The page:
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Life Expectancy Decline in 2016 Attributed to Opioid Deaths

—December 21, 2017
Life Expectancy Decline in 2016 Attributed to Opioid Deaths

By Brian Allen, VP of Government Affairs

On December 21, 2017, the Center for Disease Control and Prevention (CDC) released their 2016 mortality report for the United States.  The report indicates that life expectancy for Americans dropped to 78.6 years, marking a 0.1 year decline from 2015.  This is the second year in a row that life expectancy in the US has declined, the first 2-year decline since the early 1960’s.  The age groups showing the highest increase in their death rates from 2015 were 15–24 year olds at +7.7%, 25–34 year olds at +10.5% and 35–44 years olds at +6.7%.

The CDC also released a 2016 Drug Overdose Deaths data brief. That report noted that death rates from synthetic opioids (such as fentanyl, fentanyl analogs and tramadol) doubled from 3.1 per 100,000 in 2015 to 6.2 per 100,000 in 2016. The rate of deaths from other opioids increased 12.8% over 2015. 

All drug overdose death rates increased for all age groups. From 2015 to 2016, the overdose death rates for any drug increased by: 

  • 28% for ages 15–24
  • 29% for ages 25–34
  • 24% for ages 35–44
  • 15% for ages 45–54
  • 17% for ages 55–64
  • 7% for those 65 and older

These sharp increases in overdose deaths were a driving factor in the decline in mortality in 2016.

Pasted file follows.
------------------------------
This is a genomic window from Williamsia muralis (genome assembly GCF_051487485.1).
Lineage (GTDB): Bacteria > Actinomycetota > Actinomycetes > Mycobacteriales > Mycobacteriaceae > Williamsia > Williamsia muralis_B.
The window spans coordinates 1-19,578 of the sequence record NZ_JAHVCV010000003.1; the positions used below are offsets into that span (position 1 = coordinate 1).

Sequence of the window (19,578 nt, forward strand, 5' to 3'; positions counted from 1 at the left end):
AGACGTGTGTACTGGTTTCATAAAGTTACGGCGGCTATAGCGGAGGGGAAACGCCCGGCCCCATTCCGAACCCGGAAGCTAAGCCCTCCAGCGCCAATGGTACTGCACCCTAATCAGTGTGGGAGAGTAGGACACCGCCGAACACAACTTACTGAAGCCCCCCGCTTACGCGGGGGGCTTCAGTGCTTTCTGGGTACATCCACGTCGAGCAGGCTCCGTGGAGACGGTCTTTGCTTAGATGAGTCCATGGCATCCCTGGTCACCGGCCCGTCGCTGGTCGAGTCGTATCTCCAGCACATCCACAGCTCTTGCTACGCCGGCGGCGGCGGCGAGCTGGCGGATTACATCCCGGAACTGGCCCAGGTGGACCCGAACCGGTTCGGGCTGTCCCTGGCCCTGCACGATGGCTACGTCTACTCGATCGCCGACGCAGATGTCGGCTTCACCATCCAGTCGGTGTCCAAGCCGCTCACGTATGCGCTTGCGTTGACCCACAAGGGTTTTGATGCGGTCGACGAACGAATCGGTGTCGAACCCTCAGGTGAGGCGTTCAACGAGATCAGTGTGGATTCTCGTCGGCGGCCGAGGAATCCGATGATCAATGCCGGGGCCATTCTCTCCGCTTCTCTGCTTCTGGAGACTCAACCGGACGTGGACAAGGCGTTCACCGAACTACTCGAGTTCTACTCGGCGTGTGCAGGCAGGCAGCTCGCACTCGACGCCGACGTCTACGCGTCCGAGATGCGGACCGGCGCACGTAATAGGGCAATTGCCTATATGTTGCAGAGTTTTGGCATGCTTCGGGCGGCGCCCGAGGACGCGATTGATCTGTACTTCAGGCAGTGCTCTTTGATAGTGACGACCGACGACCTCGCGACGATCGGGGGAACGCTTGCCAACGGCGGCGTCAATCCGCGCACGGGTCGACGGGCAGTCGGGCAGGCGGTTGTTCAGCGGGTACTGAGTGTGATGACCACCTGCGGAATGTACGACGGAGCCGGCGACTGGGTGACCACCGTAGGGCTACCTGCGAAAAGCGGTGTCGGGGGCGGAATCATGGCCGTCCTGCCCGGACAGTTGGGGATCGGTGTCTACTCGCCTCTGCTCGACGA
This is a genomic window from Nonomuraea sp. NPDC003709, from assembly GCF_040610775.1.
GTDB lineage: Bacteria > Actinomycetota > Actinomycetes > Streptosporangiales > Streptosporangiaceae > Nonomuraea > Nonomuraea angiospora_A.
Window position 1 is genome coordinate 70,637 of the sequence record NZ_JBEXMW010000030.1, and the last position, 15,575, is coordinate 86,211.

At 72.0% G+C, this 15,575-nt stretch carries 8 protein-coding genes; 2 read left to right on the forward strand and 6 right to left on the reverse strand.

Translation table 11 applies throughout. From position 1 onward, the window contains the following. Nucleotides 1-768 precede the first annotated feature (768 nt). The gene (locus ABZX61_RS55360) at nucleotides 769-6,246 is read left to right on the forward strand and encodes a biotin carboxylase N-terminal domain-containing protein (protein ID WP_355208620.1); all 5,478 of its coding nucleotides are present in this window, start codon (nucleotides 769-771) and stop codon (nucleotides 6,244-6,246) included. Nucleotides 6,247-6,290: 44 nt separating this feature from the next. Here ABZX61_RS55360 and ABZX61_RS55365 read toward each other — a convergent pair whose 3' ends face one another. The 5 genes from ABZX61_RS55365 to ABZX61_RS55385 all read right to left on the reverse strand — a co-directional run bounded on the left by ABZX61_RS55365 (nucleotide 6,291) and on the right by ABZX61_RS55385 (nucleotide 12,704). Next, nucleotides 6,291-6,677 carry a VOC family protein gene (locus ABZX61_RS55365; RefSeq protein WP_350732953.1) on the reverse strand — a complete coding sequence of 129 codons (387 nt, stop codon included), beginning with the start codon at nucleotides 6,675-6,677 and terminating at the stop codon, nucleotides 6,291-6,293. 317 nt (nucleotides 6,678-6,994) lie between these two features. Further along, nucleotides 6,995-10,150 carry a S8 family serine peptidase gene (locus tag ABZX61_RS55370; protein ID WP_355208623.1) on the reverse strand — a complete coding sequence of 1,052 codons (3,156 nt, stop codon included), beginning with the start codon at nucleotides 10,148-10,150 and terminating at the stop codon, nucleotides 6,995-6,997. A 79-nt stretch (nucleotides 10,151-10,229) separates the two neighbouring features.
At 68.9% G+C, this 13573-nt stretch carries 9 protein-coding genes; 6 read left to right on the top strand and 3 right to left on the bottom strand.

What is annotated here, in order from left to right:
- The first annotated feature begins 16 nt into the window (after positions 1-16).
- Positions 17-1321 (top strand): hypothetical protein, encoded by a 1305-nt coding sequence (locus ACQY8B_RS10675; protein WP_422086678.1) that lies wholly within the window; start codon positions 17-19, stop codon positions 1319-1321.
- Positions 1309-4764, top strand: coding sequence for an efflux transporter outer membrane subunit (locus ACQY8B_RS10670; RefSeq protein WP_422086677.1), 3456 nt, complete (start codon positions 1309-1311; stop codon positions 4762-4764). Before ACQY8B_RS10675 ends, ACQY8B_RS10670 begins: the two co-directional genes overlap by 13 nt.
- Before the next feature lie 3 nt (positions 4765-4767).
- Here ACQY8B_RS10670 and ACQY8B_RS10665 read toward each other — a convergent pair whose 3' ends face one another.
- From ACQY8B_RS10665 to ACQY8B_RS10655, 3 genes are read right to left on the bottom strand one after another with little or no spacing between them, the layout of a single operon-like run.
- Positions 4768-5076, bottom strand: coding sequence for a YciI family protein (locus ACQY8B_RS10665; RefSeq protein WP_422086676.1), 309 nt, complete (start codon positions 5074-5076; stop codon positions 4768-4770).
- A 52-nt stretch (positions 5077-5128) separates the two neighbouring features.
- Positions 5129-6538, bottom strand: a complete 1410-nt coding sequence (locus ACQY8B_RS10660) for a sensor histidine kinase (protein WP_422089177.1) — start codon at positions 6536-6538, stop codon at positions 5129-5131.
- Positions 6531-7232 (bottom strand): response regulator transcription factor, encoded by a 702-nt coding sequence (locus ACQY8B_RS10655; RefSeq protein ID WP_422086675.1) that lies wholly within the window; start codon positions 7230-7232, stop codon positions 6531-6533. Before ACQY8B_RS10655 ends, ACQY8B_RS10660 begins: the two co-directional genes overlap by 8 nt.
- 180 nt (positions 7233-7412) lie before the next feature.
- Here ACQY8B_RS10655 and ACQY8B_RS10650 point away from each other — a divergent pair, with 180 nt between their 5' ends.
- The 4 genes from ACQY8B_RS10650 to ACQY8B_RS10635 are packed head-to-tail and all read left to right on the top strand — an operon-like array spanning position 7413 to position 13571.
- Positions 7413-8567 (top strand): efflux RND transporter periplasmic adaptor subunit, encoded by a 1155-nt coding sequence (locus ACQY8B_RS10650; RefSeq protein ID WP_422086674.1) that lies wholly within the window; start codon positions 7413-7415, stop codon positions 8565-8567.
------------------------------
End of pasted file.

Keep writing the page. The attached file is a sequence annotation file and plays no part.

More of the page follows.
Great strides have been made over the last few years in enacting controls on opioids, such as prescribing limits, prescription drug monitoring programs and drug formularies. Spending on opioids dropped 16.7% last year. The workers’ compensation system has taken an active approach to stemming the abuse.

Yet it is clear that more needs to be done. We need more education directed at physicians who prescribe opioids along with broader education to the public about the dangers of opioids and their rights as patients to say no to opioid treatment. More research needs to be done to find better and safer alternatives to opioids for treating pain, and our health care system needs to remove financial incentives for prescribing opioids by removing pain treatment as a quality control measure tied to performance bonuses.

The emotional, financial and human toll of opioid abuse remains tragically high.  At Mitchell, we are actively engaged in multiple states to enact reforms designed to reduce the use of opioids in the workers’ compensation system. Although the CDC stats are grim, our willingness to fight this battle gives us hope and Mitchell supports continued efforts toward a better future.


The CDC 2016 Mortality Brief can be found here.

The CDC Drug Overdose Deaths brief can be found here.

 

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